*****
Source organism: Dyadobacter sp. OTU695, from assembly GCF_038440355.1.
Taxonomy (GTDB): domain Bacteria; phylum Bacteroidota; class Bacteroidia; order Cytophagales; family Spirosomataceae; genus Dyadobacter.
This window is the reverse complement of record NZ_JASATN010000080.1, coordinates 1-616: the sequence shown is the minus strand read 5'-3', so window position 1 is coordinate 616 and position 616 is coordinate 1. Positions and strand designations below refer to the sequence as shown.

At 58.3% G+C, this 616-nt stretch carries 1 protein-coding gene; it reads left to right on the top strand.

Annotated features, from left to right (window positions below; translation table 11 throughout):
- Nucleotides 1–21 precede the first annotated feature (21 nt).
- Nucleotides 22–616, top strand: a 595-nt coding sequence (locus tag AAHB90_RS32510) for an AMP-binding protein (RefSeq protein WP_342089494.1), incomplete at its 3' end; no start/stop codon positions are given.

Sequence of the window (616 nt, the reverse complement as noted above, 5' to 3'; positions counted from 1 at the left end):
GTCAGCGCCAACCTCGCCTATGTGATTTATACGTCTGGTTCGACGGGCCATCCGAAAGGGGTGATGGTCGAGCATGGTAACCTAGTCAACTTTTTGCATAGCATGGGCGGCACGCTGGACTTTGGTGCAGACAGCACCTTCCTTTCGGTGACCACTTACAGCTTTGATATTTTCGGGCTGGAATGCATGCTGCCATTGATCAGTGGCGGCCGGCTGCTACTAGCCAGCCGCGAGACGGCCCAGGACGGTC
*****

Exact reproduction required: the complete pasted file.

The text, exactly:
Source organism: Dyadobacter sp. OTU695, from assembly GCF_038440355.1.
Taxonomy (GTDB): domain Bacteria; phylum Bacteroidota; class Bacteroidia; order Cytophagales; family Spirosomataceae; genus Dyadobacter.
This window is the reverse complement of record NZ_JASATN010000080.1, coordinates 1-616: the sequence shown is the minus strand read 5'-3', so window position 1 is coordinate 616 and position 616 is coordinate 1. Positions and strand designations below refer to the sequence as shown.

At 58.3% G+C, this 616-nt stretch carries 1 protein-coding gene; it reads left to right on the top strand.

Annotated features, from left to right (window positions below; translation table 11 throughout):
- Nucleotides 1–21 precede the first annotated feature (21 nt).
- Nucleotides 22–616, top strand: a 595-nt coding sequence (locus tag AAHB90_RS32510) for an AMP-binding protein (RefSeq protein WP_342089494.1), incomplete at its 3' end; no start/stop codon positions are given.

Sequence of the window (616 nt, the reverse complement as noted above, 5' to 3'; positions counted from 1 at the left end):
GTCAGCGCCAACCTCGCCTATGTGATTTATACGTCTGGTTCGACGGGCCATCCGAAAGGGGTGATGGTCGAGCATGGTAACCTAGTCAACTTTTTGCATAGCATGGGCGGCACGCTGGACTTTGGTGCAGACAGCACCTTCCTTTCGGTGACCACTTACAGCTTTGATATTTTCGGGCTGGAATGCATGCTGCCATTGATCAGTGGCGGCCGGCTGCTACTAGCCAGCCGCGAGACGGCCCAGGACGGTC